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Firstly, I apologize for posting the same sentence yet again:

You must attend this meeting, failing which you will be disqualified.

I heard from someone (I don't know his/her english-grammar background) that 'failing which' is an idiom, and this is why this relative clause structure is unfamiliar to me. I hope this is the answer, but I have a feeling it may not be, seeing as I couldn't find this idiomatic expression through google.

Anyway, I'll approach this question differently this time, using sentence examples instead.

I assume the blue sentence above is synonymous with this:

  1. You must attend this meeting. If you fail (to attend this meeting) you will be disqualified.
If my paraphrase is identicle in meaning, then can we assume there is ellipsis in the original and/or the following are equally grammatical?

  • I met my brother's girlfriend, killing whom I would go to prison (if I kill whom I would go...)

  • I have to sing in front of the whole school, doing which I'll be embarrassed.
What about these?

  • I have to sing in front of the whole school, doing which will be embarrassing.

  • You must attend this meeting, failing which will mean you will be disqualified.
Thank you
Comments  
English 1b3
You must attend this meeting, failing which you will be disqualified.

I heard from someone (I don't know his/her english-grammar background) that 'failing which' is an idiom, and this is why this relative clause structure is unfamiliar to me. I hope this is the answer, but I have a feeling it may not be, seeing as I couldn't find this idiomatic expression through google.

I think we've been here before with the "what is and isn't an idiom" question, but certainly it is a familiar set expression.
English 1b3
I assume the blue sentence above is synonymous with this:

  1. You must attend this meeting. If you fail (to attend this meeting) you will be disqualified.
Correct.
English 1b3
  • I met my brother's girlfriend, killing whom I would go to prison (if I kill whom I would go...)
  • I have to sing in front of the whole school, doing which I'll be embarrassed.

    • I have to sing in front of the whole school, doing which will be embarrassing.
    • You must attend this meeting, failing which will mean you will be disqualified.

    • These are all incorrect.
Mr WordyThese are all incorrect.

Hi, can you tell me why these are incorrect but the original isn't?

Thanks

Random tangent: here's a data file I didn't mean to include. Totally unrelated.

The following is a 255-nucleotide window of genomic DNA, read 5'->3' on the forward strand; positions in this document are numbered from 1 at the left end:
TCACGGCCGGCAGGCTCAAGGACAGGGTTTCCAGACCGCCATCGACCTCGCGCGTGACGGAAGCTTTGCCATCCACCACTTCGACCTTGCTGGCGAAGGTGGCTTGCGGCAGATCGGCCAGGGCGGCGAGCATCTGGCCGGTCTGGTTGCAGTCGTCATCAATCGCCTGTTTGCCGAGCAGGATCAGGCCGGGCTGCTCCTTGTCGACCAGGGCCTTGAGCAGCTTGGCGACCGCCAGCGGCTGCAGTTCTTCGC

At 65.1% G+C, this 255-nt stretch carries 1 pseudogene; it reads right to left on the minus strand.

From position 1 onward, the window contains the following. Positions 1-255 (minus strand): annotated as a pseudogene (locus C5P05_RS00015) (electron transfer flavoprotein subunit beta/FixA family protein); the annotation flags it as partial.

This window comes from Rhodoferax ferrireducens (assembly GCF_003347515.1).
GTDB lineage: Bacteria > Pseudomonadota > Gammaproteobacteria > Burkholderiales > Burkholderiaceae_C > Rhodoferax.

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English 1b3Hi, can you tell me why these are incorrect but the original isn't?
"You must sit this exam, failing which you will be dismissed." does not mean you will be dismissed if you fail the exam, it means you will be dismissed if you don't sit it. Thus, "which" does not refer to "exam", it refers to the whole phrase "You must sit this exam." This explains the difference with "I met my brother's girlfriend, killing whom I would go to prison" where "whom" would have to refer to "my brother's girlfriend" (as opposed to "I met my brother's girlfriend").

"I have to sing in front of the whole school, doing which I'll be embarrassed." seems to have the same structure as the original, but feels wrong. As far as I can see, this simply shows that you can't reuse the "failing which" set expression with arbitrary verbs.

"You must attend this meeting, failing which will mean you will be disqualified." is a misuse of the set expression -- so once again we come back to "it's a set form of words, and you can't mess around with it".
Mr Wordythis simply shows that you can't reuse the "failing which" set expression with arbitrary verbs.

Hi, Mr Wordy,

I just found the answer to my problem concerning the topic sentence. 'failing' isn't a verb (verbal) here. It is a preposition, meaning 'in the absence of.'

You must attend this meeting, in the absence of which you will be disqualified.

And as far as your analysis for my other sentence goes, I agree. 'whom' doesn't refer to the entire clause; that'll be why that one is incorrect!
English 1b3I just found the answer to my problem concerning the topic sentence. 'failing' isn't a verb (verbal) here. It is a preposition, meaning 'in the absence of.'
Right. (By now I should know better than to attempt to answer any of your questions!)
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Mr WordyBy now I should know better than to attempt to answer any of your questions!)

I disagree. Your posts are of value to me, whether you know it or not. Emotion: smile